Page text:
Together Naomi and Ruth head back to Bethlehem – a place familiar to Naomi. The town recognizes Naomi and exclaims, “Can this be Naomi?” Not feeling anything like the woman she was before she left Bethlehem (a married woman with 2 sons) Naomi replies with, “Don’t call me Naomi,” “Call me Mara, because the Almighty has made my life very bitter. I went away full, but the Lord has brought me back empty. Why call me Naomi?” (Ruth 1:19b-21a). Have you ever felt like the life you built and the person you thought you were changed drastically and just like Naomi you felt like saying to others, “I AM NOT…! WHY CALL ME…?”
If we’ve ever sensed a lost of identity, I’m sure we can all relate to Naomi in someway.
Who am I now that cancer has changed my body? Who am I after pregnancy? Who am I now that I am single, married, divorced, a widow, mother or grandmother? Who am I now that am unemployed, a stay at home mom, in charge of the company or entrepreneur? Drastic change and even the littlest change in our life can make us question who we are. …and it’s okay to question our identity. While some things in our life don’t change, others do. Even the consistent day-to-day can leave us longing for something more and questioning who we are. Either way, when the question surfaces don’t shy way. Engage with your thoughts and emotions. Take inventory – Who are you now?
Ask yourself the question once again – “Who am I?” or “Who am I now?” What words would you use to describe yourself?
When I answered this question I noticed that I answered it in categories – Adjectives, Relational Connections, Faith and Role in Society. I would describe myself as:
- Adjectives: kind, quiet, thinker, creative, loving, sensitive, driven & responsible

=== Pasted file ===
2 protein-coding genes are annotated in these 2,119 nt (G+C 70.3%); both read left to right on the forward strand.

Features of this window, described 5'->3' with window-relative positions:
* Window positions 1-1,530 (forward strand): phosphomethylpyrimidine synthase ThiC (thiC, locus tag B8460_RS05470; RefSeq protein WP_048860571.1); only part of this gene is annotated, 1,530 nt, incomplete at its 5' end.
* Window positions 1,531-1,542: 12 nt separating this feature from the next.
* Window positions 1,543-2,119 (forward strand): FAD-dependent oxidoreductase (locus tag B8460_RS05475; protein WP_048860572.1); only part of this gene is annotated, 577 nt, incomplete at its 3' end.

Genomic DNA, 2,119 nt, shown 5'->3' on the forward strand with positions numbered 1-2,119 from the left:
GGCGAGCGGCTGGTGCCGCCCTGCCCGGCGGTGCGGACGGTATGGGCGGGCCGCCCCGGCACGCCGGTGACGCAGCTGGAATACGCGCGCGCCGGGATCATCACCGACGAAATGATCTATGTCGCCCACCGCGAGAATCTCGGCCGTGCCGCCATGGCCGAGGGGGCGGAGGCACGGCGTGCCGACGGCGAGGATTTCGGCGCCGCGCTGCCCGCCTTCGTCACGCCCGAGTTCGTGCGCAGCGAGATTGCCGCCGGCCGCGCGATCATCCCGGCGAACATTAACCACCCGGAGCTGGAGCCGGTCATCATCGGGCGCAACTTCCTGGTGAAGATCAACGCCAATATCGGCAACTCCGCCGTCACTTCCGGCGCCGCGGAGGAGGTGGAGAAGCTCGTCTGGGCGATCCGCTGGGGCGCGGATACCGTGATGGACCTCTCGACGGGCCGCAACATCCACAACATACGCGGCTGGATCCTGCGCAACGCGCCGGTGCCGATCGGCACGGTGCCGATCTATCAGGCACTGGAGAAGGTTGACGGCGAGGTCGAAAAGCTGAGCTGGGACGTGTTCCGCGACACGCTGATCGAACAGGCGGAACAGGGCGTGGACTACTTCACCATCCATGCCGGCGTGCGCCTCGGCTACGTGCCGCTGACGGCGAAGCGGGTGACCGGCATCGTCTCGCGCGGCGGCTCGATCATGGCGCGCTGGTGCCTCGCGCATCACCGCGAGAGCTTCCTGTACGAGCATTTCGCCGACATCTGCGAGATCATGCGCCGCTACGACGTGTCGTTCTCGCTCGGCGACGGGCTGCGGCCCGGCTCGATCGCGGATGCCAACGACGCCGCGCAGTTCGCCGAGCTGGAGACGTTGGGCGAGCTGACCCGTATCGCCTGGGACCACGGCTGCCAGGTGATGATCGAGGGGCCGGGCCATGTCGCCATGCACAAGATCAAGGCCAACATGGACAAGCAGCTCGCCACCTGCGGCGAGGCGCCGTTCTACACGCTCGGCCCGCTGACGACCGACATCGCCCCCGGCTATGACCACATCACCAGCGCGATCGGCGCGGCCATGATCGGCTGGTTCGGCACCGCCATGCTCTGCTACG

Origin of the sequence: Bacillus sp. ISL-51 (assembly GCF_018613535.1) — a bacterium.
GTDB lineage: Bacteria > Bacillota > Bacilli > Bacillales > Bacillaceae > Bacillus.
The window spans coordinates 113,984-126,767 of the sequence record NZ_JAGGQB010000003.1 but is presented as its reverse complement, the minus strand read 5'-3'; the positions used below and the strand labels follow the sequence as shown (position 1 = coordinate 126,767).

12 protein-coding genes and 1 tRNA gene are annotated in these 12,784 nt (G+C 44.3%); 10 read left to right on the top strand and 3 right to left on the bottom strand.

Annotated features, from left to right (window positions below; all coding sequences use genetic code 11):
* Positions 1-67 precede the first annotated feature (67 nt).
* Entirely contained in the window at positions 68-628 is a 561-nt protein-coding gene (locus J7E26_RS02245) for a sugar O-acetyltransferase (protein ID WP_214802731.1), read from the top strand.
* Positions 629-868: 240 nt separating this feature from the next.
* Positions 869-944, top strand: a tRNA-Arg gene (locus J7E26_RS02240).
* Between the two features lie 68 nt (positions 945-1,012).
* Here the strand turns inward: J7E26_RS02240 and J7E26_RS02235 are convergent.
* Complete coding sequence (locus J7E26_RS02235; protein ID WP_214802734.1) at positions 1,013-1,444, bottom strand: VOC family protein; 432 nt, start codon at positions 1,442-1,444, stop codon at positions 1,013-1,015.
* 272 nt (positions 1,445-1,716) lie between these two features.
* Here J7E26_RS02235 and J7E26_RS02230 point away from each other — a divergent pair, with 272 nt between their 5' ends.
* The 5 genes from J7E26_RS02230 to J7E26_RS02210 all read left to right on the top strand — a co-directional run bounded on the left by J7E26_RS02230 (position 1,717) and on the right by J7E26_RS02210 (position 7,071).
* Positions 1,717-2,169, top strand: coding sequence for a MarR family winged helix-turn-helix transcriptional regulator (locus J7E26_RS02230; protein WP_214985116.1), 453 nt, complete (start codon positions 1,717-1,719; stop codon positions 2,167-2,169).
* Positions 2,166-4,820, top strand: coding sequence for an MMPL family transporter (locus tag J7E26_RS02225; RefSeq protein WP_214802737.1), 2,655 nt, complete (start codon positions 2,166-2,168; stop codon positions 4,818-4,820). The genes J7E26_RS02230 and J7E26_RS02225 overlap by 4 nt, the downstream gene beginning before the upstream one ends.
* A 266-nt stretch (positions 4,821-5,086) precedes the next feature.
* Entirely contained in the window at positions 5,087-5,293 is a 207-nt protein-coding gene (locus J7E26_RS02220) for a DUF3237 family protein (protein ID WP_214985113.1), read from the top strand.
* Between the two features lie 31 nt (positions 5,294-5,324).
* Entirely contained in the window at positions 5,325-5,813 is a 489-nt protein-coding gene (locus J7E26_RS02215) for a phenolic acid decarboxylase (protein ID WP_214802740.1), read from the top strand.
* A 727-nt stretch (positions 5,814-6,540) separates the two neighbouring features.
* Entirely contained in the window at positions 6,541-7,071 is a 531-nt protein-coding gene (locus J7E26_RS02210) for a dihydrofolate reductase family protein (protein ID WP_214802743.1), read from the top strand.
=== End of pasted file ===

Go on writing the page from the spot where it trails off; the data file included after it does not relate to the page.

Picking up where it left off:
- Relational Connections: wife, daughter, sister & friend
- Faith: Christian
- Role in Society: communicator, teacher, writer & role-model
When taking inventory of your identity remember the truth of God in your life:
- You are made in God’s image. (Genesis 1:27)
- You are designed for God’s purpose (You are called to a holy life of obedience and to bear fruit). (Matthew 16:24 & Galatians 5:22-23)
- You are his child and a part of a larger spiritual family. (Ephesians 2:19-22)
- You are forgiven and loved passionately. (John 3:16)
The story doesn’t end with Naomi feeling nothing like the person she once was -“Don’t call me Naomi” (Ruth 1:20). Through her dedication to Naomi’s care and instruction, Ruth marries Boaz, the ‘guardian-redeemer’ and Naomi receives the land that would have been hers if her husband and two sons had lived.Who are you now Naomi? A widow with a faithful and loving daughter-in-law who marries the ‘guardian-redeemer’ Boaz and becomes grandmother to Obed, and who’s great great grandson would be King David.
You are not forgotten, empty and without family, you are loved and your life has purpose.
*PICS – healthshire.com, quotesgram.com & play.google.com